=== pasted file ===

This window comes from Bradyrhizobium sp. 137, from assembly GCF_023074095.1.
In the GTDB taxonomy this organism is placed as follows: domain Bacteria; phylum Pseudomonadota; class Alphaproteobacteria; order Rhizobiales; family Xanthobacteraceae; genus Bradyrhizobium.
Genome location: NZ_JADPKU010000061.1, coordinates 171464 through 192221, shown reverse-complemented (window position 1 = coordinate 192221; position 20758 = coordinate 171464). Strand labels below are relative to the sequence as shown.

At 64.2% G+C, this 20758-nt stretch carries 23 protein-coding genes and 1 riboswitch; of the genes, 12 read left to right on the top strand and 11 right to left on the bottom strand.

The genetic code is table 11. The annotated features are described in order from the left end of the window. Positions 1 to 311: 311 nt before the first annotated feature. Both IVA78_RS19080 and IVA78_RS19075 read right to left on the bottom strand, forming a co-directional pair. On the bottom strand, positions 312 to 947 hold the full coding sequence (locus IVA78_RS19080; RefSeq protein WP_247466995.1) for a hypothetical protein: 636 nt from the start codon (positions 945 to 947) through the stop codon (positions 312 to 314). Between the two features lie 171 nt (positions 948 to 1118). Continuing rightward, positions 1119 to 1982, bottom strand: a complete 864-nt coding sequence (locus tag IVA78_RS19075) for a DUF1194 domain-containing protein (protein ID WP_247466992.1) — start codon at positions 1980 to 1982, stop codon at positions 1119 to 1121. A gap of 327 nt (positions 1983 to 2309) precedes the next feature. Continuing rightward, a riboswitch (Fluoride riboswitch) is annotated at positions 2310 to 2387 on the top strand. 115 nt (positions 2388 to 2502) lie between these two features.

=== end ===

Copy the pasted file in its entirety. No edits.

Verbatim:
This window comes from Bradyrhizobium sp. 137, from assembly GCF_023074095.1.
In the GTDB taxonomy this organism is placed as follows: domain Bacteria; phylum Pseudomonadota; class Alphaproteobacteria; order Rhizobiales; family Xanthobacteraceae; genus Bradyrhizobium.
Genome location: NZ_JADPKU010000061.1, coordinates 171464 through 192221, shown reverse-complemented (window position 1 = coordinate 192221; position 20758 = coordinate 171464). Strand labels below are relative to the sequence as shown.

At 64.2% G+C, this 20758-nt stretch carries 23 protein-coding genes and 1 riboswitch; of the genes, 12 read left to right on the top strand and 11 right to left on the bottom strand.

The genetic code is table 11. The annotated features are described in order from the left end of the window. Positions 1 to 311: 311 nt before the first annotated feature. Both IVA78_RS19080 and IVA78_RS19075 read right to left on the bottom strand, forming a co-directional pair. On the bottom strand, positions 312 to 947 hold the full coding sequence (locus IVA78_RS19080; RefSeq protein WP_247466995.1) for a hypothetical protein: 636 nt from the start codon (positions 945 to 947) through the stop codon (positions 312 to 314). Between the two features lie 171 nt (positions 948 to 1118). Continuing rightward, positions 1119 to 1982, bottom strand: a complete 864-nt coding sequence (locus tag IVA78_RS19075) for a DUF1194 domain-containing protein (protein ID WP_247466992.1) — start codon at positions 1980 to 1982, stop codon at positions 1119 to 1121. A gap of 327 nt (positions 1983 to 2309) precedes the next feature. Continuing rightward, a riboswitch (Fluoride riboswitch) is annotated at positions 2310 to 2387 on the top strand. 115 nt (positions 2388 to 2502) lie between these two features.